In fact, however, the Court premised its decision at least as much on a separate set of conclusions about the character of childhood as on assumptions about the parent-child bond, including the beneficence of parental direction.(290) In Parham, the Court deemed children incapable "even in adolescence" of "mak[ing] sound judgments concerning many decisions, including their need for medical care or treatment.(291) The fragility of the Court's express reliance on the natural bonds that connect parents to their children is indicated rather startlingly by the final section of the opinion in which the Court considered the constitutional dimensions of commitments initiated by state officials for children defined as wards of the state.(292) Presumably, in such cases, the Court acknowledged, the state could not be expected to evince as high a level of concern for its wards as do "natural parents" for their children.(293) Yet, in fact, the Court found no determinative difference between the two situations. Justice Burger wrote:

For a ward of the state, there may well be no adult who

knows him thoroughly and who cares for him deeply. Unlike

with natural parents where there is a presumed natural affection

to guide their action, the presumption that the state

will protect a child's general welfare stems from a specific

state statute. Contrary to the suggestion of the dissent,

however, we cannot assume that when the State of Georgia

has custody of a child it acts so differently from a natural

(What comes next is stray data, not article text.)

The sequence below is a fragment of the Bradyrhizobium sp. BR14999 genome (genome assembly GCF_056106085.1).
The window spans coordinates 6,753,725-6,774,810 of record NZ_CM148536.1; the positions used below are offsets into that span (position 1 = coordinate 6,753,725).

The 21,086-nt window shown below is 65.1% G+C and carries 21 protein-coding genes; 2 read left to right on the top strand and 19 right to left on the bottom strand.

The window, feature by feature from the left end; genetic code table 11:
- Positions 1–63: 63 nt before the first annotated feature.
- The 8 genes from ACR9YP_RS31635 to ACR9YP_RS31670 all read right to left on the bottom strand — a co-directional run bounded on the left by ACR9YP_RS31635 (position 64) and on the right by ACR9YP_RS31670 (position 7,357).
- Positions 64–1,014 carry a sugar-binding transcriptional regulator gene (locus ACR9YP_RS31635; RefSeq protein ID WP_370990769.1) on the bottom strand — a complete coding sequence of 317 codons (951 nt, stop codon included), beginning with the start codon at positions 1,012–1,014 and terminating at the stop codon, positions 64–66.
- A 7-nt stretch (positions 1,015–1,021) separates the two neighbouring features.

parent in seeking medical assistance for the child.(294)

Thus, the Court's glowing characterizations of the traditional family in general and of parental bonding in particular notwithstanding, its conclusions in Parham are not fully explained by the assumption that parents will almost inevitably care well for their children and should therefore make crucial decisions for those children despite contrary choices by the children.(295) In fact, the statute at issue in Parham, presuming, as did the Court, that children should not be considered competent to gainsay a parent's decision to initiate commitment proceedings, granted a variety of adults, including parents, state officials, and doctors, the authority to commit children voluntarily" to state mental institutions.(296)

Thus, in Parham, the Court, though clearly concerned to reenforce traditional understandings of the parent-child relationship, did not rest its decision conclusively on those understandings.(297) Rather, the Court justified the scope of parental authority through reference to the limitations childhood imposes on personhood.(298) That reference does not, however, justify the free exercise of parental authority. Rather, it justifies the exercise of adult authority. So, in a remarkable circle, the Court, having defined the parent-child relationship as a unique product of "natural" bonding,(299) proceeded to justify the generalization to various adults of authority over children by comparing the treatment these adults (i.e., state officials) afford children favorably to that afforded by parents.(300)